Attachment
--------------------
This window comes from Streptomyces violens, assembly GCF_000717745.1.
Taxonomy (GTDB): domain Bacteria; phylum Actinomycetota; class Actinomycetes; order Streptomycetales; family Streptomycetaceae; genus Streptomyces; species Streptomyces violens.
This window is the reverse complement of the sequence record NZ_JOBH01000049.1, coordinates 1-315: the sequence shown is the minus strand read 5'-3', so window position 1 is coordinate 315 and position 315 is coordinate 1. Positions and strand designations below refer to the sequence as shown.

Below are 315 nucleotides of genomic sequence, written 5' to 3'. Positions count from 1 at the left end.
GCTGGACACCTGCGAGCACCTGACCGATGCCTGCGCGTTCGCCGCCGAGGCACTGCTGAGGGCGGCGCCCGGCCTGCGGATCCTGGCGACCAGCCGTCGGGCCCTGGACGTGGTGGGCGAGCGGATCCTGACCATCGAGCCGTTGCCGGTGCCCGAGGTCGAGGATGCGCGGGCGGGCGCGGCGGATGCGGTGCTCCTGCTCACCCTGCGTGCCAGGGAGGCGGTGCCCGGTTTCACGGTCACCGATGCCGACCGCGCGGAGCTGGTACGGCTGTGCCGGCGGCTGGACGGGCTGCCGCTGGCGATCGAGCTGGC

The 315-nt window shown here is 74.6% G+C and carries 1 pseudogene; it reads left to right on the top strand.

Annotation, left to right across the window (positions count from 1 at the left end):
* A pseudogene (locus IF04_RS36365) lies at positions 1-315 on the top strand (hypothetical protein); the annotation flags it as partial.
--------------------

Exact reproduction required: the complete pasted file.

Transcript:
This window comes from Streptomyces violens, assembly GCF_000717745.1.
Taxonomy (GTDB): domain Bacteria; phylum Actinomycetota; class Actinomycetes; order Streptomycetales; family Streptomycetaceae; genus Streptomyces; species Streptomyces violens.
This window is the reverse complement of the sequence record NZ_JOBH01000049.1, coordinates 1-315: the sequence shown is the minus strand read 5'-3', so window position 1 is coordinate 315 and position 315 is coordinate 1. Positions and strand designations below refer to the sequence as shown.

Below are 315 nucleotides of genomic sequence, written 5' to 3'. Positions count from 1 at the left end.
GCTGGACACCTGCGAGCACCTGACCGATGCCTGCGCGTTCGCCGCCGAGGCACTGCTGAGGGCGGCGCCCGGCCTGCGGATCCTGGCGACCAGCCGTCGGGCCCTGGACGTGGTGGGCGAGCGGATCCTGACCATCGAGCCGTTGCCGGTGCCCGAGGTCGAGGATGCGCGGGCGGGCGCGGCGGATGCGGTGCTCCTGCTCACCCTGCGTGCCAGGGAGGCGGTGCCCGGTTTCACGGTCACCGATGCCGACCGCGCGGAGCTGGTACGGCTGTGCCGGCGGCTGGACGGGCTGCCGCTGGCGATCGAGCTGGC

The 315-nt window shown here is 74.6% G+C and carries 1 pseudogene; it reads left to right on the top strand.

Annotation, left to right across the window (positions count from 1 at the left end):
* A pseudogene (locus IF04_RS36365) lies at positions 1-315 on the top strand (hypothetical protein); the annotation flags it as partial.